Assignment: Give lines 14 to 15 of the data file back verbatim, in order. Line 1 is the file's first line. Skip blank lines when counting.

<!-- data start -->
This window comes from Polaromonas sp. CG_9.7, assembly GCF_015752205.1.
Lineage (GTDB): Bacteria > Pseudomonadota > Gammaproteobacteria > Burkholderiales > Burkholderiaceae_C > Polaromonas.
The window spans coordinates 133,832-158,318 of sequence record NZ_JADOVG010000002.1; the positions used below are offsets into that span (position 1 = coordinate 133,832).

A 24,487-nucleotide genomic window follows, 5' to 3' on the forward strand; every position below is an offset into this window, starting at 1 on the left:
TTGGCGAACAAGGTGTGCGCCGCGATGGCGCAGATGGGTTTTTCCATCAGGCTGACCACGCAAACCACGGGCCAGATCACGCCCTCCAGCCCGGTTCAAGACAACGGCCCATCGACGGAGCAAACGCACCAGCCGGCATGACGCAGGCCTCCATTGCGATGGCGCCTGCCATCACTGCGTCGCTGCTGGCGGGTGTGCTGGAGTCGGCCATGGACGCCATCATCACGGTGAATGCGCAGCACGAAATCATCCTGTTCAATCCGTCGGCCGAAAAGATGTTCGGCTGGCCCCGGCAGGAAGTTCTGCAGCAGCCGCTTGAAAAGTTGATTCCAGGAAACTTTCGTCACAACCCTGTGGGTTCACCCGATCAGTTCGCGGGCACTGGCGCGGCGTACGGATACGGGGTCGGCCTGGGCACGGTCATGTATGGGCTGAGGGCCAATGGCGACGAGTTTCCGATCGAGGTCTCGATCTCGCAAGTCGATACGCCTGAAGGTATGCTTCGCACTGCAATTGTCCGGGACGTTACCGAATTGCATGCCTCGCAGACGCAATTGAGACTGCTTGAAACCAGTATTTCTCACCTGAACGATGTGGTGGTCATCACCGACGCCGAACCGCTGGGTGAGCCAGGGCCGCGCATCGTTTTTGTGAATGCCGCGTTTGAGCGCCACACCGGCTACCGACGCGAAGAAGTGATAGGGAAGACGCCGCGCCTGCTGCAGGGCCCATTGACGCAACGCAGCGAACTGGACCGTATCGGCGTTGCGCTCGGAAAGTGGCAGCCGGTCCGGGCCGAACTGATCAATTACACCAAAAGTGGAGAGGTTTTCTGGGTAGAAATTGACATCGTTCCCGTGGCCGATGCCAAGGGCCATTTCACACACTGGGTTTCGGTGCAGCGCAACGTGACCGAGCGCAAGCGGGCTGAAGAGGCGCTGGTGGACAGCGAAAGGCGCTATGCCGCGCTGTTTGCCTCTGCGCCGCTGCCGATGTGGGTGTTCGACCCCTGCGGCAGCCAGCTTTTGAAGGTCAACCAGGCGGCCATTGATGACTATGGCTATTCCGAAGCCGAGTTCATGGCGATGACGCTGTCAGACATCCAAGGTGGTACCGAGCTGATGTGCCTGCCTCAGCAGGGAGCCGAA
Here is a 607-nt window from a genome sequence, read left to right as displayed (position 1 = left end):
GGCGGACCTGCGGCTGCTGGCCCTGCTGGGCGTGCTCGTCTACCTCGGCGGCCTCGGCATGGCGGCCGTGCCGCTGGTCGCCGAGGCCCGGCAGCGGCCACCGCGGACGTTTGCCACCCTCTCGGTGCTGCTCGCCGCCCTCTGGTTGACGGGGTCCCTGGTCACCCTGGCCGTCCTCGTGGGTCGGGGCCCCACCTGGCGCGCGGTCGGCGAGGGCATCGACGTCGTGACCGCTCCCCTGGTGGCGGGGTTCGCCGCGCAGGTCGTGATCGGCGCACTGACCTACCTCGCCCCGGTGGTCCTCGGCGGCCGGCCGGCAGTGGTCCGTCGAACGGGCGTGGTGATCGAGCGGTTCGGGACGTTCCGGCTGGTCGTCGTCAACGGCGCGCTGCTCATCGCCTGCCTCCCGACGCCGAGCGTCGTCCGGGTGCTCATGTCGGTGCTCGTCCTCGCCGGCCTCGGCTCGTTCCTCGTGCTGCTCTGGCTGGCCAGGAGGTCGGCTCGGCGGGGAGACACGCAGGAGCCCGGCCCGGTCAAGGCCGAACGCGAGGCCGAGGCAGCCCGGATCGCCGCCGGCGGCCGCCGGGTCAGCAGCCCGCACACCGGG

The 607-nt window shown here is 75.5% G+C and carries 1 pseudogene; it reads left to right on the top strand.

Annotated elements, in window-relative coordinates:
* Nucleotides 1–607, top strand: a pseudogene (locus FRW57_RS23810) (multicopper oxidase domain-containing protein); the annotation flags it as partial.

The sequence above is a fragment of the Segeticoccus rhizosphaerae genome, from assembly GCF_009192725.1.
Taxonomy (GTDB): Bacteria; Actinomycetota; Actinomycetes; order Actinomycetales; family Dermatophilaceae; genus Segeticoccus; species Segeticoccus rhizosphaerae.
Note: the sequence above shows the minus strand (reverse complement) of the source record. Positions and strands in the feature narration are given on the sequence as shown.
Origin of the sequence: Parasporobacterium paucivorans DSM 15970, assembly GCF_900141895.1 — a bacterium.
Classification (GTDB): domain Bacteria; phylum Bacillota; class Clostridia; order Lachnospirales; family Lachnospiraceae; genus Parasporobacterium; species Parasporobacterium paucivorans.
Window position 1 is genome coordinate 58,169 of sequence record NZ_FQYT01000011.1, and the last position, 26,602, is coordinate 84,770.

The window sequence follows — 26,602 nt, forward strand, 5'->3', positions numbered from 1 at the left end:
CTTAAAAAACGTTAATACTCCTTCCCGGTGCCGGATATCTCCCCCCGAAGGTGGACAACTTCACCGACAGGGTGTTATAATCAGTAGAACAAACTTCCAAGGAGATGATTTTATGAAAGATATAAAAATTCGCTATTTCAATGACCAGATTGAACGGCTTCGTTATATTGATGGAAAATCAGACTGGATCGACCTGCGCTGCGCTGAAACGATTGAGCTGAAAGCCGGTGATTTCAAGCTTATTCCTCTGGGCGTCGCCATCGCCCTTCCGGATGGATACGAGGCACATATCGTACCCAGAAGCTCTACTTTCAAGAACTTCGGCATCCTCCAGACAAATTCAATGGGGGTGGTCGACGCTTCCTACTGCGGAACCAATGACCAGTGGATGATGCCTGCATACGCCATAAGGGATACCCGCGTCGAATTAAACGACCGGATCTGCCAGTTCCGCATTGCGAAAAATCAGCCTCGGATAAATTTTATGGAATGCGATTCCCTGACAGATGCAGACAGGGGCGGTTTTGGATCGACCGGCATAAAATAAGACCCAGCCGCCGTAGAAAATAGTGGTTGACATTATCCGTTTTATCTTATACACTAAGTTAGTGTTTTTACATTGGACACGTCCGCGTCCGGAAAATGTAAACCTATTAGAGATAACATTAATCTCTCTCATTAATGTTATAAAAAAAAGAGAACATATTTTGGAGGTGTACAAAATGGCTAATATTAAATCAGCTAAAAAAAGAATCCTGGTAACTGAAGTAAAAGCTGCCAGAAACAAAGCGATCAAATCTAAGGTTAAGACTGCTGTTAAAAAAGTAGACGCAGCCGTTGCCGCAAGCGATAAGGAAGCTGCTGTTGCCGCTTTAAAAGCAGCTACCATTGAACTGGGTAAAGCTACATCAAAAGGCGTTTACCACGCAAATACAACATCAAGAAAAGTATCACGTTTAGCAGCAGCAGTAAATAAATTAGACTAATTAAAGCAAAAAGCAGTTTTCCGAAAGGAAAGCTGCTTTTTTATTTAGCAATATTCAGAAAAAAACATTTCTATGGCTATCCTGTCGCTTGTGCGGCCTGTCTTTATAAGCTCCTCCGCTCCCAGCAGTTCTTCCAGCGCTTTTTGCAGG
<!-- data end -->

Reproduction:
Origin of the sequence: Parasporobacterium paucivorans DSM 15970, assembly GCF_900141895.1 — a bacterium.
Classification (GTDB): domain Bacteria; phylum Bacillota; class Clostridia; order Lachnospirales; family Lachnospiraceae; genus Parasporobacterium; species Parasporobacterium paucivorans.